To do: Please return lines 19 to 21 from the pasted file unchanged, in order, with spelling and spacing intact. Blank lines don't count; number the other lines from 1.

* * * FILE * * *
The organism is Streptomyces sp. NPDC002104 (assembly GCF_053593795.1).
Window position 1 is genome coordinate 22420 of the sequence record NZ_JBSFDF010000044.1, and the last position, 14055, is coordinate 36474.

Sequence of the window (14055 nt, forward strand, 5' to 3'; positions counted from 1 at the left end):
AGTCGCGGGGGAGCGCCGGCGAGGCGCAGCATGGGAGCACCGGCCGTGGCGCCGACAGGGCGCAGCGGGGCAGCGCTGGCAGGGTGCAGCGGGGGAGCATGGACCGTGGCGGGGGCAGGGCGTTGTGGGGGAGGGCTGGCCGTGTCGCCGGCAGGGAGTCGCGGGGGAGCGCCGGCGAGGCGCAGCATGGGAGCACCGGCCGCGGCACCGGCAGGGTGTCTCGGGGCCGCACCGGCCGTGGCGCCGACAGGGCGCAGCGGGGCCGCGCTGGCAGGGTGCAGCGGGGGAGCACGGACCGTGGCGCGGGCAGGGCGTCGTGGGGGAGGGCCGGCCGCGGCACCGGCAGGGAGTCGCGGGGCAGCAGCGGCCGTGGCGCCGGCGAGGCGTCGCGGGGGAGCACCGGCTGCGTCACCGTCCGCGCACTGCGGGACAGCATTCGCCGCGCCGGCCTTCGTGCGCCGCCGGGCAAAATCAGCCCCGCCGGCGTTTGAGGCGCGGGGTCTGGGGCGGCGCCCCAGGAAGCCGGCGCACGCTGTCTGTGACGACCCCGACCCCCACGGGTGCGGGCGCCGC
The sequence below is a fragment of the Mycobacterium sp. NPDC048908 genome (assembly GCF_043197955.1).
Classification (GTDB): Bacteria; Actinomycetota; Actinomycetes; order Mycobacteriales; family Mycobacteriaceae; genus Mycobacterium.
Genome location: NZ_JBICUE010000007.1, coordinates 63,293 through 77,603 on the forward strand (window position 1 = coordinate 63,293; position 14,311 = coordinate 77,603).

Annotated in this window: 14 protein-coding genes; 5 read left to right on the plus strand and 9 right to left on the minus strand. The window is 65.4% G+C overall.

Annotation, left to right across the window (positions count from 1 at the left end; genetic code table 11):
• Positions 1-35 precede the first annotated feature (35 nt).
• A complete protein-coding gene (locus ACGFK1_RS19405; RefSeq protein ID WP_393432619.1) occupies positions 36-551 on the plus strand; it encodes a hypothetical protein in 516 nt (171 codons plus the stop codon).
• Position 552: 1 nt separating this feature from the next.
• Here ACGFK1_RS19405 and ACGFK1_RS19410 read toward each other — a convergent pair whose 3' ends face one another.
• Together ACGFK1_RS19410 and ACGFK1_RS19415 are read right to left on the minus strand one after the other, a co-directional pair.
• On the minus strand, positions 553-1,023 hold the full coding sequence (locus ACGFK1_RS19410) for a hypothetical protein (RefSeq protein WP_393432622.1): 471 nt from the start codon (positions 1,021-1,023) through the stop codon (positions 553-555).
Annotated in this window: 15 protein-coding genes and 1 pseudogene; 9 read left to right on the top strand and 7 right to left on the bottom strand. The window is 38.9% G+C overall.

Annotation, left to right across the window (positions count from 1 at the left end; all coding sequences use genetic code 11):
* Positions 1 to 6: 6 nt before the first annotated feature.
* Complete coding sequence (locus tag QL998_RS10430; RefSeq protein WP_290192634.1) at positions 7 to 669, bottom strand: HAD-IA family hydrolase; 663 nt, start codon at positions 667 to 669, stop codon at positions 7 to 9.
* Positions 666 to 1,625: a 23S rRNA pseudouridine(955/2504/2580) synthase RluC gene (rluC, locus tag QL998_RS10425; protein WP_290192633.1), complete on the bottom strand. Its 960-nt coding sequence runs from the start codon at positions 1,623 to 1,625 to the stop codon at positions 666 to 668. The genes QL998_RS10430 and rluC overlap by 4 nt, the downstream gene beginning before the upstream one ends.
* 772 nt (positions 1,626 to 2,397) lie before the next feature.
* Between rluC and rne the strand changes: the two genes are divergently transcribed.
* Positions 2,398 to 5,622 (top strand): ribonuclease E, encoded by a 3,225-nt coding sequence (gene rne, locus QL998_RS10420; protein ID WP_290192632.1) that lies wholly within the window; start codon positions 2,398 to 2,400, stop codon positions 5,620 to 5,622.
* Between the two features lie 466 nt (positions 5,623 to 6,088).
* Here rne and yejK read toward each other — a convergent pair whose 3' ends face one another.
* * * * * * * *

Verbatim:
* Complete coding sequence (locus tag QL998_RS10430; RefSeq protein WP_290192634.1) at positions 7 to 669, bottom strand: HAD-IA family hydrolase; 663 nt, start codon at positions 667 to 669, stop codon at positions 7 to 9.
* Positions 666 to 1,625: a 23S rRNA pseudouridine(955/2504/2580) synthase RluC gene (rluC, locus tag QL998_RS10425; protein WP_290192633.1), complete on the bottom strand. Its 960-nt coding sequence runs from the start codon at positions 1,623 to 1,625 to the stop codon at positions 666 to 668. The genes QL998_RS10430 and rluC overlap by 4 nt, the downstream gene beginning before the upstream one ends.
* 772 nt (positions 1,626 to 2,397) lie before the next feature.